Parents' perspectives on a Catholic vocation journey
If you have read some of the parent stories on this blog, you have seen that a vocation does not have to come from the super catholic families with 12 children who pray the rosary every night. Everyday, parents try to do the best they can to raise their children in the faith. Some days we succeed and some days we fail. Looking back on how we raised our children, it seems the list of things we did wrong is much longer than the things we did right. Does this sound like your parenting experience? If so, you may be asking yourself, “How did this happen in our family?”
Here is a post from a website from the Vocations Office in Newark NJ called New Priest NJ. There is a category of blog posts labelled “Parents” on the lower right side of the page. This post talks about how the thought of a vocation can grow in a person’s mind and heart and how it needs to be explored. Read this excerpt to see how this young man answered his call to discernment.
“Just a Thought” posted May 22, 2015
It starts with a thought. It develops with a question. The answer leads to fulfillment.
Many men who have grown up in the Church have, at one point or another, considered the priesthood. Even if it was a fleeting moment while serving as an Altar boy or on a Youth retreat, men in the Church consider the priesthood. As these men witness the lives of their parish priests, oftentimes they think, “I wonder what made him want to be a priest…Could I do that?” Unfortunately, for many men, the discernment process ends with that one thought. It is either quickly disregarded or not encouraged enough to develop or bear fruit.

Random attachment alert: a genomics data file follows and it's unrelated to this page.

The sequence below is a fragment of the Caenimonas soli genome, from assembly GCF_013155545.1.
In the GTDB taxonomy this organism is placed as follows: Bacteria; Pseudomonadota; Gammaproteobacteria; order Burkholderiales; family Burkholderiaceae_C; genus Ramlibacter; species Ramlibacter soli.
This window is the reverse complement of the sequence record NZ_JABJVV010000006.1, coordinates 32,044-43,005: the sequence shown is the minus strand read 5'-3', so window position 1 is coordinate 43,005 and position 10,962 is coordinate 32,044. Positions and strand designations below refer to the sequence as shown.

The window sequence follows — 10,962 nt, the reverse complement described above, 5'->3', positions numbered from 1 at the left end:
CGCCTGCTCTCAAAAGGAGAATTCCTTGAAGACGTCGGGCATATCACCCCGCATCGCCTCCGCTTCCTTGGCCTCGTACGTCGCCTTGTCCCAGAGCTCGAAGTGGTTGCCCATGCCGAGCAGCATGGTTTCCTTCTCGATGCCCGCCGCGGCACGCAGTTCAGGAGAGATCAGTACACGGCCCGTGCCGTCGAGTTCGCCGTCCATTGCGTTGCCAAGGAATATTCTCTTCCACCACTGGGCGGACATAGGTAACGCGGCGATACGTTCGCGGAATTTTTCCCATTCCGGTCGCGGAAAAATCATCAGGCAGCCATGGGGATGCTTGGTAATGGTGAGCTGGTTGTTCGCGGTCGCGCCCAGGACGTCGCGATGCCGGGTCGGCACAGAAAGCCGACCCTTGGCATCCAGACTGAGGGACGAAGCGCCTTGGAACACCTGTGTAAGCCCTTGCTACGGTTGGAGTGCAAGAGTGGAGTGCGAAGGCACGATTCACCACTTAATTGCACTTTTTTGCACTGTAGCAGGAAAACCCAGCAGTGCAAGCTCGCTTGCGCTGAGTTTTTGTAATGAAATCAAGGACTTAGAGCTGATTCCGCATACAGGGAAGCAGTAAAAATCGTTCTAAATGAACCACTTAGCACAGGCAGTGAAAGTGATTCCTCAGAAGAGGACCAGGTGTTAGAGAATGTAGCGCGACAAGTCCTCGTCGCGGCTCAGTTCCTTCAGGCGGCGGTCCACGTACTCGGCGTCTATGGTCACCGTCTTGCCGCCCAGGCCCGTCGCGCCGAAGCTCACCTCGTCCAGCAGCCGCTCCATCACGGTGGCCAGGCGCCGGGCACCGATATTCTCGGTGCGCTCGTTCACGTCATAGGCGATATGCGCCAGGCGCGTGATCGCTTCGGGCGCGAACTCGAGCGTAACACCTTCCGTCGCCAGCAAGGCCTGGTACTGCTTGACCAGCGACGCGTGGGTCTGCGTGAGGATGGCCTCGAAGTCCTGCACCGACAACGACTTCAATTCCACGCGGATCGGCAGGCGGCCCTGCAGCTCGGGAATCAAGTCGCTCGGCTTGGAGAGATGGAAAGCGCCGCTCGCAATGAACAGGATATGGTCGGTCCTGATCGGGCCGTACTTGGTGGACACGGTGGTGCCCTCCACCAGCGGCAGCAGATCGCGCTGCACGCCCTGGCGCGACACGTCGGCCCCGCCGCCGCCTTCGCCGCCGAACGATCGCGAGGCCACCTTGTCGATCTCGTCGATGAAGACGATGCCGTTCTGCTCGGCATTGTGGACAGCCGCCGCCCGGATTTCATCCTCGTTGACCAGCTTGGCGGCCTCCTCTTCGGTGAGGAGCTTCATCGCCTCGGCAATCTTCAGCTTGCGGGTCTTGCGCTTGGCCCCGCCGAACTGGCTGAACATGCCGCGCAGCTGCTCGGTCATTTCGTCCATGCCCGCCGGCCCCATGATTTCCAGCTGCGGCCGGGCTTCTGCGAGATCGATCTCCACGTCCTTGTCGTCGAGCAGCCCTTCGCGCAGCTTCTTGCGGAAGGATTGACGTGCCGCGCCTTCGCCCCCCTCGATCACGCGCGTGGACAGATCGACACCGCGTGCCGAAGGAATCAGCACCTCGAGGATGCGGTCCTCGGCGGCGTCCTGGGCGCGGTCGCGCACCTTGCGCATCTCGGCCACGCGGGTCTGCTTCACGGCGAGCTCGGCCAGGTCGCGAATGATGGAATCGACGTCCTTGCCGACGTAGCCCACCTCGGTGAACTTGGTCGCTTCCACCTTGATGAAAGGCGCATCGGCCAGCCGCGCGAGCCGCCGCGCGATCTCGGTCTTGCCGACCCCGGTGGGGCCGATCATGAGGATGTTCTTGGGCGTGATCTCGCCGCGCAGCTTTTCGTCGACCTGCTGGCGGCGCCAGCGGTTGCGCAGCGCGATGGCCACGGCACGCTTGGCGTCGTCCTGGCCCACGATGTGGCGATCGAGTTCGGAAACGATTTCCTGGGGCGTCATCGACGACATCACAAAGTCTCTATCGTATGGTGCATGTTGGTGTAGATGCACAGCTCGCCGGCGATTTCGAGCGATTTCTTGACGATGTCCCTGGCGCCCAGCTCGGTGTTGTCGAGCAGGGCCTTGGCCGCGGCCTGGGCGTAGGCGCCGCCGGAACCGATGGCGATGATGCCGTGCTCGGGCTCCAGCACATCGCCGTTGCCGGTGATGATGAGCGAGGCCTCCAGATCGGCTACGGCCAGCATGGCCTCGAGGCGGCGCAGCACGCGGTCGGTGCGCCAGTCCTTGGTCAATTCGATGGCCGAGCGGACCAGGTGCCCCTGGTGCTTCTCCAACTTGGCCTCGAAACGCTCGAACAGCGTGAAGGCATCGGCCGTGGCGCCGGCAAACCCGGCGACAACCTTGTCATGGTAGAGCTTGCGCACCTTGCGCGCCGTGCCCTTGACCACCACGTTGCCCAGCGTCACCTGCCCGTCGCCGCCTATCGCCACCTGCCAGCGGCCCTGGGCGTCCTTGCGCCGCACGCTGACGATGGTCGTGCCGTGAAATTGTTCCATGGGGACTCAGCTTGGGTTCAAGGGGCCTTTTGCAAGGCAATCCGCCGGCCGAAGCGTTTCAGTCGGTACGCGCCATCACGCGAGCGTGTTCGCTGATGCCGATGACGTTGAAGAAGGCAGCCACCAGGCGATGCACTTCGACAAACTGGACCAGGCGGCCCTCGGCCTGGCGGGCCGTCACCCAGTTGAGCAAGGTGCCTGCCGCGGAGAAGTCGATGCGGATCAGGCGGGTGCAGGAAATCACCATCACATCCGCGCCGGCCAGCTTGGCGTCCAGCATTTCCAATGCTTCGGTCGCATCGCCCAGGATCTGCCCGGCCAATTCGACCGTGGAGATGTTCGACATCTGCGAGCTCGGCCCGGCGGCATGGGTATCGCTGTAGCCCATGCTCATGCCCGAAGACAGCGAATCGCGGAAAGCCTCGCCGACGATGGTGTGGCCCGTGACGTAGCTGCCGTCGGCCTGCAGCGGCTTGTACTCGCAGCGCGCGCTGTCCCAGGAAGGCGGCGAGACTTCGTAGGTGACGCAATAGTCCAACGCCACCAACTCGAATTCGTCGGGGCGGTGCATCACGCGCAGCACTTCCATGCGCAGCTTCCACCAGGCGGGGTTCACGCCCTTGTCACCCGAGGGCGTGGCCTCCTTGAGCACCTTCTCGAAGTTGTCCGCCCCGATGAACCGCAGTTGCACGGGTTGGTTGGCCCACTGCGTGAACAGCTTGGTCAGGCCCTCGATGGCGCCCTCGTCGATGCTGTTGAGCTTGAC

As with any way of life, when we see a good or positive role model, we are drawn to be like that person.
Part of desiring to be like that person naturally brings about the question, HOW are they like that? When we are blessed to have good, holy men in our parishes, it can lead to developing good and holy men discerning God’s will in their lives. Growing up, I saw the hardworking priests in my parish that made me feel welcome and that I mattered. I saw how happy they were as priests-administering the sacraments, leading ministry groups, running pilgrimages, and much more. They were kind, thoughtful, faithful, and dedicated to the people of the parish. Their words spoke to my heart and I often thought that I could be happy living a life like that.
It is very common for that thought to enter the head of men with similar experiences. It is that very thought that begins discernment in a man’s life. The thought must be developed and nurtured. It must become a question—“Is Jesus calling me to be one of His priests?”
The question is nurtured through prayer and discernment. For some this question leads them to study and enter into formation in a Seminary. For others this question is considered while working or studying full time.
Eventually, when he asks the question sincerely and is completely open to receiving the answer, the Lord responds. For some the answer is YES, for others the answer is NO. For me, the answer was no, but I can now live out my vocation to married life with confidence that I laid it all on the table—I have no regrets—and I am a better husband and father because I allowed that thought to become a question and the answer brought about fulfillment in my life.
Please know the contributing authors on this blog pray daily for parents of discerning sons and daughters to find peace and understanding.